Drug Lab Scandal Could Land Disrupt Thousands Of Criminal Cases

Todd Rigney

Boston, MA - A drug lab scandal could land a former Massachusetts chemist behind bars, according to The Associated Press.

Suffolk Superior Court has arraigned Annie Dookhan on 15 charges including tampering with evidence and fabricating test results. To make matters worse, the scandal threatens a number of criminal cases that are currently pending in the state.

Dookhan has pleaded not guilty to "eight counts of evidence tampering, five counts of witness intimidation, one count of perjury, and one count of making a false claim of holding a master's degree."

As a result of her actions, judges have reportedly released hundreds of suspects from custody and temporarily placed their cases on hold. Authorities explained that, should Dookhan be found guilty of the crimes, other investigations could be affected by the drug lab scandal as well.

The Boston Globe explains Annie Dookhan was a chemist for the state government. During her time in that position, the suspect allegedly altered test results in six cases. Reports also suggest that Dookhan removed drug samples from an evidence room.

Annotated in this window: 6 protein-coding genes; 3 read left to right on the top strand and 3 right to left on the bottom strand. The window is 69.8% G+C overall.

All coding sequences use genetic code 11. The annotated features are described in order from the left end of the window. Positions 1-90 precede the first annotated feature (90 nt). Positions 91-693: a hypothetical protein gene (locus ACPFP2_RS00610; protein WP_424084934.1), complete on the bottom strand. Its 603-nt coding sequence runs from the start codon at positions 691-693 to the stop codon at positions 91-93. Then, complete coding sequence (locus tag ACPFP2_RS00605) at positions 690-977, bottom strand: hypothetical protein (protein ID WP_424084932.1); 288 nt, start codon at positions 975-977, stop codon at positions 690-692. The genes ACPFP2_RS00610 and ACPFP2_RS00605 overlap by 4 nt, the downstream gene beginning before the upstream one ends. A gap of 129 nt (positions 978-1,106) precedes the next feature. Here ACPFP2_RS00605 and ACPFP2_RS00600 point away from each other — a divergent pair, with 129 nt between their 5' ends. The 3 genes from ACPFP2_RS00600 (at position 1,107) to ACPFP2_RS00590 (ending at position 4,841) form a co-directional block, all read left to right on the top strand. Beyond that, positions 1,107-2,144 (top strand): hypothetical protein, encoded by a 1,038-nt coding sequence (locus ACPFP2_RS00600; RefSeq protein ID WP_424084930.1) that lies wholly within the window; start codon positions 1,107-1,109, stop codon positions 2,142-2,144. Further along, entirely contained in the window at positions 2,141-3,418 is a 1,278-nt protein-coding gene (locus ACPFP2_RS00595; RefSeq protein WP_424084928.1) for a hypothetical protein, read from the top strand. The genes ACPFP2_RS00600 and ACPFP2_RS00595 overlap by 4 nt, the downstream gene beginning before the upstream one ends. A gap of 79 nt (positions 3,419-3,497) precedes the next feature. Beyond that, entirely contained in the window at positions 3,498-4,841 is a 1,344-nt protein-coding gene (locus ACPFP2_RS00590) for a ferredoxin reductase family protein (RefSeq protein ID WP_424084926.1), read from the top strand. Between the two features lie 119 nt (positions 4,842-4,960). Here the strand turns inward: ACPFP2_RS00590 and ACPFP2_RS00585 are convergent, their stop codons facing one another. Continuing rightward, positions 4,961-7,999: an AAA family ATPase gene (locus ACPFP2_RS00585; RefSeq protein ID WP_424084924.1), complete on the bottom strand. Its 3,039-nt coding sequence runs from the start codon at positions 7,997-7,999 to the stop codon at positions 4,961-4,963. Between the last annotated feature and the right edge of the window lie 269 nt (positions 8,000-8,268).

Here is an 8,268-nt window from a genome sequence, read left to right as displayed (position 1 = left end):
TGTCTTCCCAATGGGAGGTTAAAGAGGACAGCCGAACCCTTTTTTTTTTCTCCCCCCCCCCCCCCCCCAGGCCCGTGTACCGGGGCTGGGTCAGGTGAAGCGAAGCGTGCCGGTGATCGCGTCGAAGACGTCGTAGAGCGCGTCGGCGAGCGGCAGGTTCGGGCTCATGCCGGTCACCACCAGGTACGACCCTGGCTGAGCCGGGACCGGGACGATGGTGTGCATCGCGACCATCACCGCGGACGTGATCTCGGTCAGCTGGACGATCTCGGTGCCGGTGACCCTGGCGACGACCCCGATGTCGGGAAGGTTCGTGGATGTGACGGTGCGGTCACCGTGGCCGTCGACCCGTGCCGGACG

When all is said and done, authorities believe that thousands of cases could be harmed due to Dookhan's criminal behavior. The suspect's actions will also cost taxpayers millions of dollars.

Although she remains free on $100,000 bail, Dookhan is forced to wear a GPS tracking device and has a curfew of 6 pm. However, defense attorney Nicolas Gordon said the restrictions were seriously affecting his client's social life. Magistrate Judge Gary Wilson seemed to agree; Dookhan's curfew was reportedly bumped to 10 pm.

"She's not a flight risk. It's certainly putting a damper on her ability to have any kind of a social life, interact with the neighbors and family and friends," he explained.

As punishment for her role in the drug lab scandal, Anne Dookhan could face several long years in prison. Even if she's convicted on the perjury charge alone, the suspect may serve up to 20 years behind bars.